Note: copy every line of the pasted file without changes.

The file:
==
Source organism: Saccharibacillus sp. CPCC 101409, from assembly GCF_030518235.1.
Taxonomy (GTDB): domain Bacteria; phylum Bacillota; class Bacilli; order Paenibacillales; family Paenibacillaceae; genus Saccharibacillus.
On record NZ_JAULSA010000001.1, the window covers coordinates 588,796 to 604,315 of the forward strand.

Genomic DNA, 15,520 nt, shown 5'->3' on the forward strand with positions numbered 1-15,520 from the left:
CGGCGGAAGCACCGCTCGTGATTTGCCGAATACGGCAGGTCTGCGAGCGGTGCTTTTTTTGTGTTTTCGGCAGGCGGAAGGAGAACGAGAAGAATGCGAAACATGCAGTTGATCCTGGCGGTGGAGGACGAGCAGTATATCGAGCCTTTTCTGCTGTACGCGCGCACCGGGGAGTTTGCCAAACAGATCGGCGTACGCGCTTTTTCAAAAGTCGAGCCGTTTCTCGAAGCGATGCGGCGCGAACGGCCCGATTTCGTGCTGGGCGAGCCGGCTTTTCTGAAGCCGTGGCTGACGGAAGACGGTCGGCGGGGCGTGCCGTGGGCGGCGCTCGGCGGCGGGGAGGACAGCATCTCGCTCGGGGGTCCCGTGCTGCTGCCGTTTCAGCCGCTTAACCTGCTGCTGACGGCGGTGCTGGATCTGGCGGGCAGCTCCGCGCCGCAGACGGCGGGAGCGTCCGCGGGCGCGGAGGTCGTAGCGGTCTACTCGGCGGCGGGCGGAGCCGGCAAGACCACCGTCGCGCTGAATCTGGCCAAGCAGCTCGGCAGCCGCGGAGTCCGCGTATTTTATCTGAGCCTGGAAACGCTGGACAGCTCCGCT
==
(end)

Source organism: Saccharibacillus sp. CPCC 101409, from assembly GCF_030518235.1.
Taxonomy (GTDB): domain Bacteria; phylum Bacillota; class Bacilli; order Paenibacillales; family Paenibacillaceae; genus Saccharibacillus.
On record NZ_JAULSA010000001.1, the window covers coordinates 588,796 to 604,315 of the forward strand.

Genomic DNA, 15,520 nt, shown 5'->3' on the forward strand with positions numbered 1-15,520 from the left:
CGGCGGAAGCACCGCTCGTGATTTGCCGAATACGGCAGGTCTGCGAGCGGTGCTTTTTTTGTGTTTTCGGCAGGCGGAAGGAGAACGAGAAGAATGCGAAACATGCAGTTGATCCTGGCGGTGGAGGACGAGCAGTATATCGAGCCTTTTCTGCTGTACGCGCGCACCGGGGAGTTTGCCAAACAGATCGGCGTACGCGCTTTTTCAAAAGTCGAGCCGTTTCTCGAAGCGATGCGGCGCGAACGGCCCGATTTCGTGCTGGGCGAGCCGGCTTTTCTGAAGCCGTGGCTGACGGAAGACGGTCGGCGGGGCGTGCCGTGGGCGGCGCTCGGCGGCGGGGAGGACAGCATCTCGCTCGGGGGTCCCGTGCTGCTGCCGTTTCAGCCGCTTAACCTGCTGCTGACGGCGGTGCTGGATCTGGCGGGCAGCTCCGCGCCGCAGACGGCGGGAGCGTCCGCGGGCGCGGAGGTCGTAGCGGTCTACTCGGCGGCGGGCGGAGCCGGCAAGACCACCGTCGCGCTGAATCTGGCCAAGCAGCTCGGCAGCCGCGGAGTCCGCGTATTTTATCTGAGCCTGGAAACGCTGGACAGCTCCGCT